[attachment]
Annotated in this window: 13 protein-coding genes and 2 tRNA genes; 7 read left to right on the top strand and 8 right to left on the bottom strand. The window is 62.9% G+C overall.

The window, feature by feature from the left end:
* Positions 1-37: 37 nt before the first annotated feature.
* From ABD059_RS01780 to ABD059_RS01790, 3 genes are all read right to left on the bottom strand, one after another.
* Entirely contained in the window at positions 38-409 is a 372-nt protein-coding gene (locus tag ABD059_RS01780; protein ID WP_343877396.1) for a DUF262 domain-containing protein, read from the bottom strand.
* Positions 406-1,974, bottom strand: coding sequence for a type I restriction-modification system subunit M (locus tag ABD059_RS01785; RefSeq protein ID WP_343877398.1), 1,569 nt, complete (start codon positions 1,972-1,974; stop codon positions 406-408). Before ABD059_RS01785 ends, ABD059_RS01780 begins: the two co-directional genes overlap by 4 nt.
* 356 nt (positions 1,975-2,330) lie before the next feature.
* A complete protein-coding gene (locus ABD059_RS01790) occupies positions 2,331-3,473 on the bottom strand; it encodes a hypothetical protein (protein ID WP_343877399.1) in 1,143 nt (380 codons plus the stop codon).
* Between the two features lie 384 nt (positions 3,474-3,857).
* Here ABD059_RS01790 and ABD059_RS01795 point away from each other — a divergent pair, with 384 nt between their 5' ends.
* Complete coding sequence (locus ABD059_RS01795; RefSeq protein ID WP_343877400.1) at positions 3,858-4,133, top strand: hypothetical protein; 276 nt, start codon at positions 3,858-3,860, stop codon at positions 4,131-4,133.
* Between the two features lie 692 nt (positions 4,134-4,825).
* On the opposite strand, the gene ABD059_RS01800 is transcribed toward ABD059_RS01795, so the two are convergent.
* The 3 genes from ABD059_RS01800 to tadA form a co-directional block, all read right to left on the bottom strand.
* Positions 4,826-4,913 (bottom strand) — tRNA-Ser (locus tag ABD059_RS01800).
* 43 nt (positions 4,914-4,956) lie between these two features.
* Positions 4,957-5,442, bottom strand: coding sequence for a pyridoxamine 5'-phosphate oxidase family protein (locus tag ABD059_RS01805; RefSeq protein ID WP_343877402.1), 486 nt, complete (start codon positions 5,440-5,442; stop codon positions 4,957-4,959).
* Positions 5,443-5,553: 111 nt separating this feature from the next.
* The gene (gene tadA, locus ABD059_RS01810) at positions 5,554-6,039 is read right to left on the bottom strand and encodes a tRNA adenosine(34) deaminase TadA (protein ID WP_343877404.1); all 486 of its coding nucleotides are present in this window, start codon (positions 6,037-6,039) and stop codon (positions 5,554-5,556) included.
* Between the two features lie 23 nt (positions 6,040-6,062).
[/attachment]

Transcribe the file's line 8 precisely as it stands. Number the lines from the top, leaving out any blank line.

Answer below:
* A complete protein-coding gene (locus ABD059_RS01790) occupies positions 2,331-3,473 on the bottom strand; it encodes a hypothetical protein (protein ID WP_343877399.1) in 1,143 nt (380 codons plus the stop codon).